Tribeca 2012 Review: EDDIE - THE SLEEPWALKING CANNIBAL

With a title that screams "campy fun ahead," Eddie -The Sleepwalking Cannibal both telegraphs its pleasures and sells them short. Yes, this Danish-Canadian co-production is pure fun from its first moment to its last (and beyond: stay for the credits), but it's not relying solely on winking, tongue-in-cheekiness. Not even close. Combining a winning fish-out-of-water tale ("Denmark, where's that? Europe?") with, believe it or not, elements of a classic screwball comedy, director Boris Rodriguez does a terrific job of entertaining us even without all the ghoulishly well-done horror. So when that stuff hits the screen, yeah, the movie officially enters overload territory.

The screwball component comes from the basic plot contrivance. Renowned but apparently burnt-out painter Lars Olafssen (Thure Lindhardt) joins the faculty of a Canadian art school. There's one catch, though: for the institution to stay afloat financially he must become a kind of big brother guardian for the title character (Dylan Smith). Traumatized at an early age and now no longer able to speak, he's allowed to hang out on campus since he's the nephew of a wealthy benefactor.

So a quick question for you: would I be spoiling anything by revealing that Eddie is a somnambulist... who also happens to munch on people?

Nah, I didn't think so.

But rather than simply leveraging this premise to indulge in some random blood-letting and facile black comedy, the screenplay by Jonathan Rannells and Rodriguez goes a lot deeper (although not heavier, somehow). The web of interdependence--the school, and by implication the wider community, relies on Eddie, and thus Lars as well--creates a series of moral, if humorously presented, conundrums. Can Lars really control Eddie? If he can't, then what--should he tell someone? What about his potential love interest, played appealingly by Pontypool's Georgina Reilly? Should he confide in her, or just revel in how two somewhat marginalized outsiders get repositioned as "heroes."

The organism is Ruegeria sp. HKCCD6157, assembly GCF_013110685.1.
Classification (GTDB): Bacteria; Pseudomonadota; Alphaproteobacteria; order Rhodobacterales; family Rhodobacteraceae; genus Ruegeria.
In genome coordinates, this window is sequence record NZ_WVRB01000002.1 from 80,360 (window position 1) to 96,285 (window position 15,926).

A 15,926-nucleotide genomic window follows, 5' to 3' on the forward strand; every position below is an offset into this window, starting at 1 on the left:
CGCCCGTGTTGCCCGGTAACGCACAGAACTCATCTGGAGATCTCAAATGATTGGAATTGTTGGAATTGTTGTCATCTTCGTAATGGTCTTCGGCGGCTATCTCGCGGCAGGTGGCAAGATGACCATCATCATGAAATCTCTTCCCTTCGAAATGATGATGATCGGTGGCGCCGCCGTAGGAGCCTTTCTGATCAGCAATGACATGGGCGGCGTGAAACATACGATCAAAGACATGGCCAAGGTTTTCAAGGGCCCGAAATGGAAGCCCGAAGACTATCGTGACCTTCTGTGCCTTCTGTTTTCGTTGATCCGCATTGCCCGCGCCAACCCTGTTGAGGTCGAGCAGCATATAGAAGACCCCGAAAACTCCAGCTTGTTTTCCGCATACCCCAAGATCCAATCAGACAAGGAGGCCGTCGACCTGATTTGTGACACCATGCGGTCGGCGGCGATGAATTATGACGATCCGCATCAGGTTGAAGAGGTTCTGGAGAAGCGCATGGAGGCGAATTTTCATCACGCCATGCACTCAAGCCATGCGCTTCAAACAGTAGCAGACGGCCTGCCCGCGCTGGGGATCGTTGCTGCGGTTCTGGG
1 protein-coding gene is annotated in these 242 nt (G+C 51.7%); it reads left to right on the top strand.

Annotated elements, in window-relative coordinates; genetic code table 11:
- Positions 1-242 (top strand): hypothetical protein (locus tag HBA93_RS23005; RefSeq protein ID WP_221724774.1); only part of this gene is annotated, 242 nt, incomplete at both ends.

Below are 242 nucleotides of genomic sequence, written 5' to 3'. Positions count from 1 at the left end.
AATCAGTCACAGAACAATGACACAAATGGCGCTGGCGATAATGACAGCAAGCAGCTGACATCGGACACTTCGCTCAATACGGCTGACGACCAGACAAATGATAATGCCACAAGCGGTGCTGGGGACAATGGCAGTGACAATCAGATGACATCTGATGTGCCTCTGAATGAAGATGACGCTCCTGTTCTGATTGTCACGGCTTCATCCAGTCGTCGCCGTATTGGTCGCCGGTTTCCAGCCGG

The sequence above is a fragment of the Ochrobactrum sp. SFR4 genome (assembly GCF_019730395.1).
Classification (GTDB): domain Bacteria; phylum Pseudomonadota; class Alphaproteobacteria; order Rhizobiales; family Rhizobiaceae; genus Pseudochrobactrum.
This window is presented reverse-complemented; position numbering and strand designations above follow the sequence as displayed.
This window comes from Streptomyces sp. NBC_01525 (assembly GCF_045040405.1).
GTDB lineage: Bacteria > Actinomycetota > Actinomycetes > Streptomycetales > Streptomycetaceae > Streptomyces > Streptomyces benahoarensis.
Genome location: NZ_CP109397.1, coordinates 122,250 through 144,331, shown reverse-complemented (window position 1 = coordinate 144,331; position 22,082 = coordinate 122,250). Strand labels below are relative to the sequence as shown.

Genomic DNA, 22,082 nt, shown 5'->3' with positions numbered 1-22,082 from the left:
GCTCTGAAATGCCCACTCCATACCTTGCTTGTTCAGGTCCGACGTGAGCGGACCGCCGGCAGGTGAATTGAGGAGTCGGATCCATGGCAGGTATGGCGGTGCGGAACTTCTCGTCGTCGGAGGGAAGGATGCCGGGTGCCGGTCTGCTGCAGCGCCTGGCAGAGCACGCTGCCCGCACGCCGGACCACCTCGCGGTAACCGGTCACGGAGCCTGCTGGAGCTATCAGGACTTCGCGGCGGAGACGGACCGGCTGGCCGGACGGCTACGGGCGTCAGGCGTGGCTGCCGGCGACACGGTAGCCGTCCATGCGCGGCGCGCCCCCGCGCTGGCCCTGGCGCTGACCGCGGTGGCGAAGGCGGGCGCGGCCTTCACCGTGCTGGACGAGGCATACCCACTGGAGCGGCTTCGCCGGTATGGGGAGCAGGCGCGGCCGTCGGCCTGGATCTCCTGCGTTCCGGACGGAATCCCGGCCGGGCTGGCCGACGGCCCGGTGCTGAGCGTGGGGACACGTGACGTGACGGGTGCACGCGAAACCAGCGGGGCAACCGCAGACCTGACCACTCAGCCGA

I'm trying not to give away too much here, especially as regards Lars' creative rebirth, but let's just say that as a film about art, alienation, and madness, Eddie is not so much Color Me Blood Red as it is John Brahm's unforgettable Hangover Square. I'd even suggest that it has a quiet grandeur that sneaks up on you. That's because Eddie starts to represent a psychological extension of Lars--they function as a single entity in a lot of ways--and so Eddie's monstrousness becomes directly tied to Lars' increasingly visionary states of mind.

In this respect one of things that the film does so well is play to star Lindhardt's strengths. There's a darkness to him just below the surface, one that's hard to pick up on since he's so likable. For much of the time he plays the straight man and, as I've always felt, proves that the straight man is the role that really makes comedy work--his reactions to the oddballs around him is superb. Yet he's funny, too, taking lines like "I think he ate a rabbit in the forest last night" and delivering them with a brand of deadpan elegance that seems to work every time.

The rest of the cast is equally strong. In supporting roles Paul Braunstein, Alain Goulem, Peter Michael Dillon are all hilarious. To cap things, Stephen McHattie--whose appearance along with Reilly's makes Eddie a kind of Pontypool reunion--spouts several scene-stealing one-liners in his role as Lars' agent. All of which makes me think that Eddie has "future cult film" written all over it. Because what is a cult film, really? Isn't it a film that you want to revisit repeatedly because you just want to spend time with its characters again, even if you know what happens to them?

I could go on--the wonderful score by David Burns, the brisk pacing, and so on. I'm sure if I really try there's something negative I could find to say about Eddie - The Sleepwalking Cannibal. But I guess I'll just have to watch it again to find out what that is.
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